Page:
As the Alex Rodriguez hearing continues and we dive further and further into the complex dealings behind the fall of Biogenesis, it has been uncovered that MLB knowingly paid for stolen documents. Now it seems that those stolen documents were in fact intended for the Florida Department of Health, who were investigating Anthony Bosch and his clinic.
We all know the story of Porter Fischer, the man credited for blowing the whistle on the entire doping operation, all because Bosch owed him money. He, along with MLB commissioner Bud Selig, Yankees president Randy Levine, MLB investigator Dan Mullin, as well as friend of Fischer, Gary Jones, are all likely to provide some form of testimony as Alex Rodriguez's legal team begins their defense of their client.
I'll try my best to simplify what went on, where the evidence bounced around, and what it all means for MLB's investigation:
In the middle of Fischer's dispute with Bosch, he went to his friend and former Biogenesis associate, Peter Carbone, who gave him the idea to steal the documents in the first place. After Fischer copied the documents, he gave Carbone a copy for safe keeping. Jorge "Oggi" Velasquez, an associate of both Bosch and Rodriguez, found out about the documents and had Carbone try to retrieve the originals from Fischer. As the story was beginning to make headlines, Fischer panicked and gave Carbone the originals, hoping to cash out with the money Bosch owed him. It turned out that Carbone turned around and gave those documents to A-Rod's people instead (these could be what someone close to A-Rod leaked that outed Ryan Braun and Francisco Cervelli).
MLB attempted to purchase whatever documents Fischer still had and he confided in Gary Jones about everything. Jones was the one who later met with MLB investigators and sold Biogenesis documents for a bag of money in a diner. Fischer believes Jones got the documents from Carbone.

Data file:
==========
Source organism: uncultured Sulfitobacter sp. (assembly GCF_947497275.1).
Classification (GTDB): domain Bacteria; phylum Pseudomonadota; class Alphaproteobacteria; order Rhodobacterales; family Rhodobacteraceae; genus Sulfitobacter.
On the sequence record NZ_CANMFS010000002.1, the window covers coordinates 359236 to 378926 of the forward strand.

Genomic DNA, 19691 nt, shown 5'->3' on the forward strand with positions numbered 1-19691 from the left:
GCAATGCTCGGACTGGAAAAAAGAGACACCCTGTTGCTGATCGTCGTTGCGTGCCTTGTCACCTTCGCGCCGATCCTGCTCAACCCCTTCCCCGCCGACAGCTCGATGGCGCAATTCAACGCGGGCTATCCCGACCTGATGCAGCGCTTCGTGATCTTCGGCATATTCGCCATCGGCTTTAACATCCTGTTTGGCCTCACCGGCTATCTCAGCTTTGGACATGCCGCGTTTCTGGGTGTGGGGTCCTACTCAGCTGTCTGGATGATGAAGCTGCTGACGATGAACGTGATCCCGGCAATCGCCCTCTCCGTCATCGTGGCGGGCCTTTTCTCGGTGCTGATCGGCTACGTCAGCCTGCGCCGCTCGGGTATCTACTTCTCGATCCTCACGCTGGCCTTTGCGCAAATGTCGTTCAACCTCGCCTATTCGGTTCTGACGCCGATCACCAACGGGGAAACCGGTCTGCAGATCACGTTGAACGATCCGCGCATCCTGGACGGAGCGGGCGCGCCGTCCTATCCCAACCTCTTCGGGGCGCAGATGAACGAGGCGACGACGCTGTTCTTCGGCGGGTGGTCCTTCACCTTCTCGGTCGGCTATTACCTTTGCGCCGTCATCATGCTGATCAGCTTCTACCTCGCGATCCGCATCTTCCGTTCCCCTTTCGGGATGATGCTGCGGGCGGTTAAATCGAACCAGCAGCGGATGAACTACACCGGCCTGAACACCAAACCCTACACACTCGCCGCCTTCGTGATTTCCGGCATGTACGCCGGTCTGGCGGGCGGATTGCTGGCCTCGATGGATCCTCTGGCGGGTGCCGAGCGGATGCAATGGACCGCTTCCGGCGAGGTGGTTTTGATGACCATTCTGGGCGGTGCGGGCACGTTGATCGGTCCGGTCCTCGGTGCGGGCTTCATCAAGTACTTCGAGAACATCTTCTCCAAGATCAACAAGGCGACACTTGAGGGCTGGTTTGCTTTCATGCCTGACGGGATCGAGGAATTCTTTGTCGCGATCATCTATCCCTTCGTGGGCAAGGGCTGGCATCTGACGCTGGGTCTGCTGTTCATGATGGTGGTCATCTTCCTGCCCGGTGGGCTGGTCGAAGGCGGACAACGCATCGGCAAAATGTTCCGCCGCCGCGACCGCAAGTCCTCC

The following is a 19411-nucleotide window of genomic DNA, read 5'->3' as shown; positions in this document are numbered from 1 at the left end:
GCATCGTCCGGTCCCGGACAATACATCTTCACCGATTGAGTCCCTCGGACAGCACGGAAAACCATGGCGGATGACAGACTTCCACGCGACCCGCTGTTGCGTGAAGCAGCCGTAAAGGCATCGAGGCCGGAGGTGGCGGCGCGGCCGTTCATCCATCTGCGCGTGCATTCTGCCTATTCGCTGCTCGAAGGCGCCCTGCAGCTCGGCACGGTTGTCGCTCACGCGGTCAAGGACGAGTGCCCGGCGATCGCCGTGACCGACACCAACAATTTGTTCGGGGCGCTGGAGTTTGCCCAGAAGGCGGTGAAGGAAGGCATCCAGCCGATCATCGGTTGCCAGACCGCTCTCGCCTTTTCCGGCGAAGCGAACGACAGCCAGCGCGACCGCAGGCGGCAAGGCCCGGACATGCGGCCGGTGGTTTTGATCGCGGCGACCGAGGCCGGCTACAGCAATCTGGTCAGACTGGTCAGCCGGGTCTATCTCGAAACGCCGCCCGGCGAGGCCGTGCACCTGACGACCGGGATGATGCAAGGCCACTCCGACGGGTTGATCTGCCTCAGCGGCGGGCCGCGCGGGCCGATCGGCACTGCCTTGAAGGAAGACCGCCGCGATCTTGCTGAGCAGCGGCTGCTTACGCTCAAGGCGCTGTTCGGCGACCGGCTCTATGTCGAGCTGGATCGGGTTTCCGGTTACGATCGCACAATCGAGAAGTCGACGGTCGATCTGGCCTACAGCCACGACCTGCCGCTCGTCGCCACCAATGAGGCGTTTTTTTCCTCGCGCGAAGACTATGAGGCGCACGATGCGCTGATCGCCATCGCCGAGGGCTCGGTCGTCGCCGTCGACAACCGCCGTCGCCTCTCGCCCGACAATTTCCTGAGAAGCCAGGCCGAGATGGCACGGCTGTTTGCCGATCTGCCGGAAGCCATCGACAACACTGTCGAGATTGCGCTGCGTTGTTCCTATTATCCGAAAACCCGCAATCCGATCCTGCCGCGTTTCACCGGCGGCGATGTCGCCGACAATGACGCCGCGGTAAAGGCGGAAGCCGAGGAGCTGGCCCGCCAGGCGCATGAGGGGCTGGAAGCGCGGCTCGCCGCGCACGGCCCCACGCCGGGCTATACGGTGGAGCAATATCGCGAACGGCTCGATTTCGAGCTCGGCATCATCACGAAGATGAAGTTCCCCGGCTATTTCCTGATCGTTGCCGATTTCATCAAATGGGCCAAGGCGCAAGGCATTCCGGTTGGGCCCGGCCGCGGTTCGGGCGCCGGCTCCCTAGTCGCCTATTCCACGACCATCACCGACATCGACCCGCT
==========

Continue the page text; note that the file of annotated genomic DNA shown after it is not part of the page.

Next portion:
Around the same time, Fischer started cooperating with the Department of Health and agreed to hand over the boxes of documents he had stashed away. Jones lured him to Carbone's tanning salon while he was transporting the documents and his car was broken into when he was inside the building. Soon after, it was reported by the Florida Department of Health that MLB had paid Jones for stolen documents.
Carbone went on to show video footage of MLB buying documents at the diner to A-Rod's investigators. Jones has given a sworn affidavit to A-Rod's team and Fischer has been silenced by the state of Florida's investigation.
It's totally possible that all three men saw what was going on and decided to play MLB and Alex Rodriguez for $300,000 in documents and evidence. Whether it's a true conspiracy or just a couple of opportunists given the perfect chance to make easy money remains to be seen.
Both sides seemingly paid for stolen evidence, but most startling of all is that MLB paid Jones to steal evidence that was meant to go to the Department of Health. Now Florida police are reopening the investigation into the theft of the documents in order to determine whether or not MLB actually knew the documents were stolen.
Whether MLB wanted him to take the evidence from the state or not is obviously still up in the air, but if they can be linked back to something like this, the league could be in some serious trouble. This goes beyond punishing players for steroids use; if Major League Baseball is guilty of impeding a Federal criminal investigation, all those who dealt with the investigation, Bud Selig, Rob Manfred, and the investigators, could face felony charges. Who knows what would happen then.
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